The Position of NZ's Professional Women in the Third
In May and June 2007 , we had articles and comment about the
position of professional women in New Zealand published in the New
Zealand Herald's The Business. One piece covered our
findings about trends in the pay gap for professional women this
century. Other commentary reflected our investigation into whether,
with the departure of Gattung and others, NZ was seeing the end of
a "Golden Age" of women CEOs. In this feature piece, we blend this
published material together.
These recent pieces draw on newer data than was available when
Galia wrote her three-part analysis of the pay gap. One key source
we used was the annual NZ Income Survey which runs up to 2006. The
second was a special request we made to Stats NZ for information
from the only partially-released 2006 census. This gave us numbers
and pay by gender of the specific job categories for public and
private sector CEOs.
Professional women definition
First of all, who do we mean when we say 'professional women'?
We mean exactly the sort of women who are members of the
Professionelle community, i.e. academics, accountants, barristers,
CEOs, consultants, corporate managers, etc etc. Working with the
constraints of our data sources, however, we have to use a somewhat
broader definition. The Income Survey covers professional women in
two main occupation groups:
- 'Professionals', which includes accountants, lawyers and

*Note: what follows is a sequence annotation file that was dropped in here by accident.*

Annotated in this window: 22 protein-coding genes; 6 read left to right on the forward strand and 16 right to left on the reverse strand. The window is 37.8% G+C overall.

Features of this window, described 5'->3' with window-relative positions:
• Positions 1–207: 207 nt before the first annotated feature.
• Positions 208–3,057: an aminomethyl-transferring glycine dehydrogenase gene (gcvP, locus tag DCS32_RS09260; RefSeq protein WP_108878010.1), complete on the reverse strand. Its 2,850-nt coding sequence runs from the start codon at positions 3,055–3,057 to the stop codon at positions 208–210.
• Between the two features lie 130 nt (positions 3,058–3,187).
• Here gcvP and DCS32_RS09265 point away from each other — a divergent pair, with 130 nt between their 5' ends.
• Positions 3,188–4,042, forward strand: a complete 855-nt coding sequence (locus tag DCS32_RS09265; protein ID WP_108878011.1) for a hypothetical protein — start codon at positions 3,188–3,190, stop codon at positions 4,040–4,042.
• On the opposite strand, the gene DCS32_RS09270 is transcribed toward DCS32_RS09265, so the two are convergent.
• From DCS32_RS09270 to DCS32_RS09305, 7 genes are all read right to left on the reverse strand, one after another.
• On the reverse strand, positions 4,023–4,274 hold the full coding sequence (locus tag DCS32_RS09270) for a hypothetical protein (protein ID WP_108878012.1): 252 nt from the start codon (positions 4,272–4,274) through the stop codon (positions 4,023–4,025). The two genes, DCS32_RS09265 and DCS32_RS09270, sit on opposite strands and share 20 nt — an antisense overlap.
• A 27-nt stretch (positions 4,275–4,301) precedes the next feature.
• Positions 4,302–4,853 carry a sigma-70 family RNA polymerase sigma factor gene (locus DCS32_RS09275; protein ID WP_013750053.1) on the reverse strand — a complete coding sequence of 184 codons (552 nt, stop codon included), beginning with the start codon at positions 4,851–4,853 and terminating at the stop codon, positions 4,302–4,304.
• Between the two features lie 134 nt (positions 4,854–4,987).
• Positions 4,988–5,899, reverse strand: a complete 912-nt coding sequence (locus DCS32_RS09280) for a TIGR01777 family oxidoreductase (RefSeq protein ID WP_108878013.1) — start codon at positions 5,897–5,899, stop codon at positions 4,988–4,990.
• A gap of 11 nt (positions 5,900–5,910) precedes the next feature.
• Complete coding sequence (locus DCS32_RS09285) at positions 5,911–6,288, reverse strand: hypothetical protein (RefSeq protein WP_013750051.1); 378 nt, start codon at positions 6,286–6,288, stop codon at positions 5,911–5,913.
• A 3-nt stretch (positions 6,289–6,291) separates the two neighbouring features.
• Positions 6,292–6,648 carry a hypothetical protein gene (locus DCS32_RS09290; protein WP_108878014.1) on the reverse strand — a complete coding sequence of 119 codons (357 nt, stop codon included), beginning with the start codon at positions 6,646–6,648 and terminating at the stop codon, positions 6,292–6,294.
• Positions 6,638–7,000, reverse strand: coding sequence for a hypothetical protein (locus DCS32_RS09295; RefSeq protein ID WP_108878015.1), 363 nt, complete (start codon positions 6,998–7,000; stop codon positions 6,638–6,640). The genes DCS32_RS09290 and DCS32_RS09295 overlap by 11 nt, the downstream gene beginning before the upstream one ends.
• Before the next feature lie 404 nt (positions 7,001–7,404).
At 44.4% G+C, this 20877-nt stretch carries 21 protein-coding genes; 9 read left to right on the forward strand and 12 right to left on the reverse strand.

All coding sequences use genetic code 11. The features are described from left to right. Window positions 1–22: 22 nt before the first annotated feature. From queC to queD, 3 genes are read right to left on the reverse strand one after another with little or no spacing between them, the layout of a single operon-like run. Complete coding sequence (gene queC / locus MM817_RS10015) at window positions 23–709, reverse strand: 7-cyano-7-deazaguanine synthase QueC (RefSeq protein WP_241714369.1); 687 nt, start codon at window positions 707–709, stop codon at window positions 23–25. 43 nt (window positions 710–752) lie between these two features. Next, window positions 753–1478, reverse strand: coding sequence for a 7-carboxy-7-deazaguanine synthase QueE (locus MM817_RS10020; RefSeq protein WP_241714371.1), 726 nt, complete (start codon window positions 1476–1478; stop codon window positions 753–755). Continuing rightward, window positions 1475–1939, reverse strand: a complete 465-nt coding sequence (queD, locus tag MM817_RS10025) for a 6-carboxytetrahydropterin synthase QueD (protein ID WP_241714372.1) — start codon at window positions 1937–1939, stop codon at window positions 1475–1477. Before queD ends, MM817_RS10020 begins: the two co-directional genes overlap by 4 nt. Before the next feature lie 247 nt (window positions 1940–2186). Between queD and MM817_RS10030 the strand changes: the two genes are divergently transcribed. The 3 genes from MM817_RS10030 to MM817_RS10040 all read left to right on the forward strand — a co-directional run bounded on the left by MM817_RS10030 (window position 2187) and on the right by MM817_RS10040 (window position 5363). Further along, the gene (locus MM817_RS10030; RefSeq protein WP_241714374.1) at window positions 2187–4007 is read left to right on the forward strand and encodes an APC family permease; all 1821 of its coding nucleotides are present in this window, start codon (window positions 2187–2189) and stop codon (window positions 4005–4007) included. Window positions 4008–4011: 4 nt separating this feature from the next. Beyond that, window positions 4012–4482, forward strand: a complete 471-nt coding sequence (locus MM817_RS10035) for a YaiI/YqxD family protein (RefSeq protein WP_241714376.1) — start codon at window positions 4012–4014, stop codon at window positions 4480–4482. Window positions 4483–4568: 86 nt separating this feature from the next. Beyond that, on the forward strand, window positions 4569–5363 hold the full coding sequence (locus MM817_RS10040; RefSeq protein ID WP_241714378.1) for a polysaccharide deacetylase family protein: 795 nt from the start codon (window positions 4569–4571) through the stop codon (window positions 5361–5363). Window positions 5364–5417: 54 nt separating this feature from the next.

scientists and also public sector employees like nurses and
- 'Legislators, Administrators & Managers' which includes
MPs, corporate managers and public and private sector chief
executives, among others.
There are about 180,000 women in 'Professionals' and another
75,000 in 'Legislators'. Combined, these two groups comprise almost
30% of NZ's working women and their numbers are growing at over 3%
each year, faster than for any other occupation group for women.
(Professional men are growing at the same rate, but are eclipsed by
male technicians and by trades workers).
There are far more women CEOs around now than a decade ago, too.
The fastest growing group of women CEOs is in the private sector.
Here the number of women employed has seen a huge 31% compound
annual growth rate over the decade to 2006. Female CEOs in local
government and central government have grown at around 11% and 5%
These rates, well above the numbers for professional women in
general, sound encouraging. However, the numbers for male CEOs have
been growing too, and the net result is that women have only
increased their proportion strongly among Chief Executives - Local
Government. This is the one CEO group where women have breached the
50% mark (see the graph below). In the private sector, the
proportion of women CEOs has actually shrunk from 22% in 1996 to
19% in 2006, at a time of very rapid growth in this occupation
No Golden Age
A final, depressing observation on women CEOs is that, taken